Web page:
You must have a WordPress account associated with that email address. You should just login and that’s it. Commenters occasionally have trouble with Worpress’ system, but generally it works, and almost always way better than Blogger. If I could I would install Disqus, but I can’t, so this has to do.


    ‘Born in Flames’ [] and ‘The Doom Generation’ []. ‘Close Encounters’ is an art house film in the same way that a bunless, McDonalds hamburger is a steak and salad.


    Honestly, I see the original question as a flawed one because things don’t have to be “out of Hollywood” to be good or even to be considered Art House…But that’s another discussion, I suppose.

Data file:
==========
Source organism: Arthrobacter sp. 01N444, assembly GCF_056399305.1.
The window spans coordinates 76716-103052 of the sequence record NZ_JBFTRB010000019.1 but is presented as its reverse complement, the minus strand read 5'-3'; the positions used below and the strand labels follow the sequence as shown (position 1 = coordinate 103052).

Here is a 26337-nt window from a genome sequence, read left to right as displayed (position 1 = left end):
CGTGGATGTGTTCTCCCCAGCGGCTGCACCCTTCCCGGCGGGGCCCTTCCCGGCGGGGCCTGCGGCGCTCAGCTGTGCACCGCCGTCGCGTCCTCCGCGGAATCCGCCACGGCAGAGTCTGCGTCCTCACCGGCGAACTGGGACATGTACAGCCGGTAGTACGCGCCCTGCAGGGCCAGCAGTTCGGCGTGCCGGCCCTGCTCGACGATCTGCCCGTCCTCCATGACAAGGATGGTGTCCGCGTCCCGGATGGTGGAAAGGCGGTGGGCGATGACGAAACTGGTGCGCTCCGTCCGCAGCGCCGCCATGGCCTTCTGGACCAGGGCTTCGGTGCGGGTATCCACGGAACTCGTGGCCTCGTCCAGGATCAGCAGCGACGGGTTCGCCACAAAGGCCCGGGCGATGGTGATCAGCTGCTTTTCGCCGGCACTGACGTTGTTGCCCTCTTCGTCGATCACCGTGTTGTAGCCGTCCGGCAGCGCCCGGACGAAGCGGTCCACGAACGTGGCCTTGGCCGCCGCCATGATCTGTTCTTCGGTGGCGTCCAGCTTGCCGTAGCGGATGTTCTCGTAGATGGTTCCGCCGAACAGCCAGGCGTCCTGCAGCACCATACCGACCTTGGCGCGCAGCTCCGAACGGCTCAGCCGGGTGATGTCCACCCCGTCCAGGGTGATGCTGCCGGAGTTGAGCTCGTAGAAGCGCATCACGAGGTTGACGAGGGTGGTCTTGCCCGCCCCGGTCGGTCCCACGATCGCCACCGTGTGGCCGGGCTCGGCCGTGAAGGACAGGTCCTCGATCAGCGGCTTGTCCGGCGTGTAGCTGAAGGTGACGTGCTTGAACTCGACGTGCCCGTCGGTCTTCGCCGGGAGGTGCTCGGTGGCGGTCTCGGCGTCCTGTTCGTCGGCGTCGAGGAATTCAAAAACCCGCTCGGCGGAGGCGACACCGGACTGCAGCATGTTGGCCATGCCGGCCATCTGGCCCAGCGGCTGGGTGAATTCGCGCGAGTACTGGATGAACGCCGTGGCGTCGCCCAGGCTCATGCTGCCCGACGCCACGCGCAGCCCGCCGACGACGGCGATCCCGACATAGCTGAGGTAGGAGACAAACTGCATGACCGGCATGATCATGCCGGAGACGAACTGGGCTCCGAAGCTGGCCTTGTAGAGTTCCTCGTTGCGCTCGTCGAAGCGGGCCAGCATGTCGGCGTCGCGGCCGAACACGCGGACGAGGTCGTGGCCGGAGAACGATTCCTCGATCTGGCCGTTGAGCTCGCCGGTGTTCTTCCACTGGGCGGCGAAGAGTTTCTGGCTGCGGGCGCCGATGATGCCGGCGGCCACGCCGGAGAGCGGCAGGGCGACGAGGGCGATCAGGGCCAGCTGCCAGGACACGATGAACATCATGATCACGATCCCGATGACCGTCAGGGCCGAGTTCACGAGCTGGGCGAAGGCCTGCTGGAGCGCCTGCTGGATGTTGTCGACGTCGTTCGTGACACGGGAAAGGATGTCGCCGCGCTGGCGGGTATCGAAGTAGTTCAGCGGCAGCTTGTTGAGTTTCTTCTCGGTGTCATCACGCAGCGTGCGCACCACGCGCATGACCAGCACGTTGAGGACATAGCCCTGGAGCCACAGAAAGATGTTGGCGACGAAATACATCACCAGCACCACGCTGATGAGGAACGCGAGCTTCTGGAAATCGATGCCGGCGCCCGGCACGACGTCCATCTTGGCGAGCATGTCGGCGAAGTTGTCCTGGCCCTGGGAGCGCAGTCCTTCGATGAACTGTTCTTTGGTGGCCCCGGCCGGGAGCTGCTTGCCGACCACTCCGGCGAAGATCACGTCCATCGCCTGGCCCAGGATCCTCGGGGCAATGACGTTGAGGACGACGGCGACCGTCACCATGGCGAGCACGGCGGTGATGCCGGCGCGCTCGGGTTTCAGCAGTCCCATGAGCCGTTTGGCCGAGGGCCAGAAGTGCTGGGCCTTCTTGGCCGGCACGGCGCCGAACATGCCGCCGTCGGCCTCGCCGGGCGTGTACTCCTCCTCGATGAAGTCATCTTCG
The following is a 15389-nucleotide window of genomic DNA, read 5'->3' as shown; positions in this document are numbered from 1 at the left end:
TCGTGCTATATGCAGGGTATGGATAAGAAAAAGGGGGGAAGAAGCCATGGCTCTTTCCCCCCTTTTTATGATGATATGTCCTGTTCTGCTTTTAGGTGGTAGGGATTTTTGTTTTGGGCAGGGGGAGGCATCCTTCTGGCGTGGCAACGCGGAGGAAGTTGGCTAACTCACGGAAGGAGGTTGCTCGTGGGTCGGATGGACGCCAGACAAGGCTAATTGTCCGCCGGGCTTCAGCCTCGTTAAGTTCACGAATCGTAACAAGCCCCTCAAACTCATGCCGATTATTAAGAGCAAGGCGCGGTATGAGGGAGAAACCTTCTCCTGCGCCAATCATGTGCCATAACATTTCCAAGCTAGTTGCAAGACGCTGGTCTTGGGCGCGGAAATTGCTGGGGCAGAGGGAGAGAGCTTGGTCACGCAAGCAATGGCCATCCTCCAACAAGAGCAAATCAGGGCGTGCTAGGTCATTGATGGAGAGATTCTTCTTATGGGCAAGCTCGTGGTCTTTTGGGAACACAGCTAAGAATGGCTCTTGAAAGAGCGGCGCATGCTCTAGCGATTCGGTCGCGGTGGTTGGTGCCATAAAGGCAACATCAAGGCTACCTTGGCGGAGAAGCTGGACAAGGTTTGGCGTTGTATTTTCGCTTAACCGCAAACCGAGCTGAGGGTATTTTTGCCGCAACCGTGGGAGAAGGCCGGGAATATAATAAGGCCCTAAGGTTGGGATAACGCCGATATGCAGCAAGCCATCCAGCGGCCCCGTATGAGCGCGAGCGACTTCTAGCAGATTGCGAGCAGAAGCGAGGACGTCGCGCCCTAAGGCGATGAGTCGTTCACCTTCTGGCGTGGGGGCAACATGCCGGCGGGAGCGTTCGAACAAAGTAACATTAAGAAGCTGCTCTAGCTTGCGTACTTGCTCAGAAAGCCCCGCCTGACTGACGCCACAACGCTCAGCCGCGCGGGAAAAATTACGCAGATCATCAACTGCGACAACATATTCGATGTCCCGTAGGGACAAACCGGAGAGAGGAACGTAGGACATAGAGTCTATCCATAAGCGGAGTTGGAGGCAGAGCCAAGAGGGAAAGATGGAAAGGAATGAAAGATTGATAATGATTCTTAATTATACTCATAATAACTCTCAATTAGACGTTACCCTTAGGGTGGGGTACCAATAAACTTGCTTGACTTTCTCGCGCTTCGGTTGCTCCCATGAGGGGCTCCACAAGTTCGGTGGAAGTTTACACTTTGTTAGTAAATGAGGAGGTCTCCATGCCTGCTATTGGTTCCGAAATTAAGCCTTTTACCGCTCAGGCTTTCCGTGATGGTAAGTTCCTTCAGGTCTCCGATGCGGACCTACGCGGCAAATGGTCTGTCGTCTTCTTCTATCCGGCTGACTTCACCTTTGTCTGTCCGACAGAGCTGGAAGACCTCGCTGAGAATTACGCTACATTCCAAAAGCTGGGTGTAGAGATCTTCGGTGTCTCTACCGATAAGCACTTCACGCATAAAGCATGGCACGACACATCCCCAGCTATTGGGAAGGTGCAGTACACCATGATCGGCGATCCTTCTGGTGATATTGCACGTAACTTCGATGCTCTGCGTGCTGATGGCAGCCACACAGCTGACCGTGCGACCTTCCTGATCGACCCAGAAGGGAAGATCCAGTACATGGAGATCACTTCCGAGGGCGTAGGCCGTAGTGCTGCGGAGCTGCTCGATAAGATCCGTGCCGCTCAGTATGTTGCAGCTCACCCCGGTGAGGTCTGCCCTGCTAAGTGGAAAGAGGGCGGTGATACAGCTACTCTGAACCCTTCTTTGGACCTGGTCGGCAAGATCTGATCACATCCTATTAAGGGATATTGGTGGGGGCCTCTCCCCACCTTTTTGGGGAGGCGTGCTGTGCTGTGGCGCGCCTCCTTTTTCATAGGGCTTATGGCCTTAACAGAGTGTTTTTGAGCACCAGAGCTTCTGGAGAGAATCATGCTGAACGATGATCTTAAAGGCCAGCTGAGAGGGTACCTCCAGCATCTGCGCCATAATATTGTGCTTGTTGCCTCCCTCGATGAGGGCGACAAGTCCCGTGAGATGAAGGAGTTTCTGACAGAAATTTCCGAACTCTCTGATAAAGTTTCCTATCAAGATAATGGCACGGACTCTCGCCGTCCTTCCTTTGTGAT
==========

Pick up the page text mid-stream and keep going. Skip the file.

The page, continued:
Still, my first thought was a film outside of Hollywood that I think a 14 year old would enjoy…Chocolat. The main reason I chose this one is Johnny Depp. I think if someone has had no exposure to film other than main Hollywood stuff, she would definitely know Depp and the film is an atypical Hollywood affair.


      I see you think along the same lines as I do. Best to ease the kid out of her comfort zone than shock with some inaccessible.


      I just saw Corey’s post on my question in Criticwire. CHOCOLAT is an excellent answer. These kids love Johnny Depp. The film is accessible and a good introduction to reading some subtitles.